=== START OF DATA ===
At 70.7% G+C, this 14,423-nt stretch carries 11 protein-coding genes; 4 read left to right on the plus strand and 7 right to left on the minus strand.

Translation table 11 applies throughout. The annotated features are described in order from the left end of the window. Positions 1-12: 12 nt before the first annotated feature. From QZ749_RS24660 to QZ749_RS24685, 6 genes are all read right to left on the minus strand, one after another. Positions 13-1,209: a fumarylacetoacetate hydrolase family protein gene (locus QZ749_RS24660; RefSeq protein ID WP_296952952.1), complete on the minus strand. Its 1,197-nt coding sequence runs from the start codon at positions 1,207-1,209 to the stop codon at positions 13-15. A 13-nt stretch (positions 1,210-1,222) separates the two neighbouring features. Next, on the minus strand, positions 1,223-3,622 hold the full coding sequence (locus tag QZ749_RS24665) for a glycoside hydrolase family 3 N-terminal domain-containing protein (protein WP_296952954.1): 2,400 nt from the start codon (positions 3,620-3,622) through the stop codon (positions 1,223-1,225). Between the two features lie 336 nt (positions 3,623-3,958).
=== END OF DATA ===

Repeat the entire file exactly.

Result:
At 70.7% G+C, this 14,423-nt stretch carries 11 protein-coding genes; 4 read left to right on the plus strand and 7 right to left on the minus strand.

Translation table 11 applies throughout. The annotated features are described in order from the left end of the window. Positions 1-12: 12 nt before the first annotated feature. From QZ749_RS24660 to QZ749_RS24685, 6 genes are all read right to left on the minus strand, one after another. Positions 13-1,209: a fumarylacetoacetate hydrolase family protein gene (locus QZ749_RS24660; RefSeq protein ID WP_296952952.1), complete on the minus strand. Its 1,197-nt coding sequence runs from the start codon at positions 1,207-1,209 to the stop codon at positions 13-15. A 13-nt stretch (positions 1,210-1,222) separates the two neighbouring features. Next, on the minus strand, positions 1,223-3,622 hold the full coding sequence (locus tag QZ749_RS24665) for a glycoside hydrolase family 3 N-terminal domain-containing protein (protein WP_296952954.1): 2,400 nt from the start codon (positions 3,620-3,622) through the stop codon (positions 1,223-1,225). Between the two features lie 336 nt (positions 3,623-3,958).